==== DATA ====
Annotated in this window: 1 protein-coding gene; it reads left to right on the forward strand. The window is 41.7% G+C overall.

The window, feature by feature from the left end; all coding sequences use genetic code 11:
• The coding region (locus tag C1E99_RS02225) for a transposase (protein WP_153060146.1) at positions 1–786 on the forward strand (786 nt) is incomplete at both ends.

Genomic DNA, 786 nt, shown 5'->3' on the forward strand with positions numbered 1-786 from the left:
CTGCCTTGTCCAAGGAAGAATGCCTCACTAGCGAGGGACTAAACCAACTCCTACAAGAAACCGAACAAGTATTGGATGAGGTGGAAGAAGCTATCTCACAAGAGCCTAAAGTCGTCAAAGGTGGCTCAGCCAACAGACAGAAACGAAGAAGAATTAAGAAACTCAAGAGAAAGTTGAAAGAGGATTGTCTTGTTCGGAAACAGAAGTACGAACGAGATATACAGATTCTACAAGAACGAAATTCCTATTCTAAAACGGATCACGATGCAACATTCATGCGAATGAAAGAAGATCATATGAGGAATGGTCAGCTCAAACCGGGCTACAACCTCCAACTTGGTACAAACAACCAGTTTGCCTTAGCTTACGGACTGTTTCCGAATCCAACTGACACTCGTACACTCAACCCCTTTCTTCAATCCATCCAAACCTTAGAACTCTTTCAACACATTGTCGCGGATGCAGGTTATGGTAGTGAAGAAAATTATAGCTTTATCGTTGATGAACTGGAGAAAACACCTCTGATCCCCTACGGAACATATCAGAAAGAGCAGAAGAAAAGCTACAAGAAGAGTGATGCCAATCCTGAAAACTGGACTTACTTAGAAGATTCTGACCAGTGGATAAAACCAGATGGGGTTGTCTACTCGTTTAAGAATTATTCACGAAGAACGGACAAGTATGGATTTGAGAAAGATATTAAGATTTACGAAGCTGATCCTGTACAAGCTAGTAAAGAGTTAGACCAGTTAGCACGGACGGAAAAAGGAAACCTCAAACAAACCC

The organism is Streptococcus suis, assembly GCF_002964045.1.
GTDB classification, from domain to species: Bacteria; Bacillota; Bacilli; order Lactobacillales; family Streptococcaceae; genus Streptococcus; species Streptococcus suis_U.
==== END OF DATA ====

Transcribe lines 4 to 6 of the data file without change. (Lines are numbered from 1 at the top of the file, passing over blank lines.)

Genomic DNA, 786 nt, shown 5'->3' on the forward strand with positions numbered 1-786 from the left:
CTGCCTTGTCCAAGGAAGAATGCCTCACTAGCGAGGGACTAAACCAACTCCTACAAGAAACCGAACAAGTATTGGATGAGGTGGAAGAAGCTATCTCACAAGAGCCTAAAGTCGTCAAAGGTGGCTCAGCCAACAGACAGAAACGAAGAAGAATTAAGAAACTCAAGAGAAAGTTGAAAGAGGATTGTCTTGTTCGGAAACAGAAGTACGAACGAGATATACAGATTCTACAAGAACGAAATTCCTATTCTAAAACGGATCACGATGCAACATTCATGCGAATGAAAGAAGATCATATGAGGAATGGTCAGCTCAAACCGGGCTACAACCTCCAACTTGGTACAAACAACCAGTTTGCCTTAGCTTACGGACTGTTTCCGAATCCAACTGACACTCGTACACTCAACCCCTTTCTTCAATCCATCCAAACCTTAGAACTCTTTCAACACATTGTCGCGGATGCAGGTTATGGTAGTGAAGAAAATTATAGCTTTATCGTTGATGAACTGGAGAAAACACCTCTGATCCCCTACGGAACATATCAGAAAGAGCAGAAGAAAAGCTACAAGAAGAGTGATGCCAATCCTGAAAACTGGACTTACTTAGAAGATTCTGACCAGTGGATAAAACCAGATGGGGTTGTCTACTCGTTTAAGAATTATTCACGAAGAACGGACAAGTATGGATTTGAGAAAGATATTAAGATTTACGAAGCTGATCCTGTACAAGCTAGTAAAGAGTTAGACCAGTTAGCACGGACGGAAAAAGGAAACCTCAAACAAACCC

The organism is Streptococcus suis, assembly GCF_002964045.1.